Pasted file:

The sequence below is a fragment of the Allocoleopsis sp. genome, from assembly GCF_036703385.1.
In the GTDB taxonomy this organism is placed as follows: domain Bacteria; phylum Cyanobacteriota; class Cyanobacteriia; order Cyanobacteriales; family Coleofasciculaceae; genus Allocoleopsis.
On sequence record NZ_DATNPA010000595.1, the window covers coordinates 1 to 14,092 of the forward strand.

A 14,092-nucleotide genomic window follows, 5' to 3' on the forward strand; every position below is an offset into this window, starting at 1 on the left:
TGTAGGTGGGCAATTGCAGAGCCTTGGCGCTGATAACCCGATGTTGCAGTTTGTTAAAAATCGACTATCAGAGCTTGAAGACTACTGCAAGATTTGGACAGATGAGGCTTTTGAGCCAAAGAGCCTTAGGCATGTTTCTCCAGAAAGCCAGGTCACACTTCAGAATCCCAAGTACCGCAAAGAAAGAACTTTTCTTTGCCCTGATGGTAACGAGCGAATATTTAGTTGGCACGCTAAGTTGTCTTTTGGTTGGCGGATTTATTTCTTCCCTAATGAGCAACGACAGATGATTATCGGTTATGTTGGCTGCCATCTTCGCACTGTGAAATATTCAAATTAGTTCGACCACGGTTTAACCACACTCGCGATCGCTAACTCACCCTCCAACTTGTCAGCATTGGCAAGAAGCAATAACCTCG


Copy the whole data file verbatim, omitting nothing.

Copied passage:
The sequence below is a fragment of the Allocoleopsis sp. genome, from assembly GCF_036703385.1.
In the GTDB taxonomy this organism is placed as follows: domain Bacteria; phylum Cyanobacteriota; class Cyanobacteriia; order Cyanobacteriales; family Coleofasciculaceae; genus Allocoleopsis.
On sequence record NZ_DATNPA010000595.1, the window covers coordinates 1 to 14,092 of the forward strand.

A 14,092-nucleotide genomic window follows, 5' to 3' on the forward strand; every position below is an offset into this window, starting at 1 on the left:
TGTAGGTGGGCAATTGCAGAGCCTTGGCGCTGATAACCCGATGTTGCAGTTTGTTAAAAATCGACTATCAGAGCTTGAAGACTACTGCAAGATTTGGACAGATGAGGCTTTTGAGCCAAAGAGCCTTAGGCATGTTTCTCCAGAAAGCCAGGTCACACTTCAGAATCCCAAGTACCGCAAAGAAAGAACTTTTCTTTGCCCTGATGGTAACGAGCGAATATTTAGTTGGCACGCTAAGTTGTCTTTTGGTTGGCGGATTTATTTCTTCCCTAATGAGCAACGACAGATGATTATCGGTTATGTTGGCTGCCATCTTCGCACTGTGAAATATTCAAATTAGTTCGACCACGGTTTAACCACACTCGCGATCGCTAACTCACCCTCCAACTTGTCAGCATTGGCAAGAAGCAATAACCTCG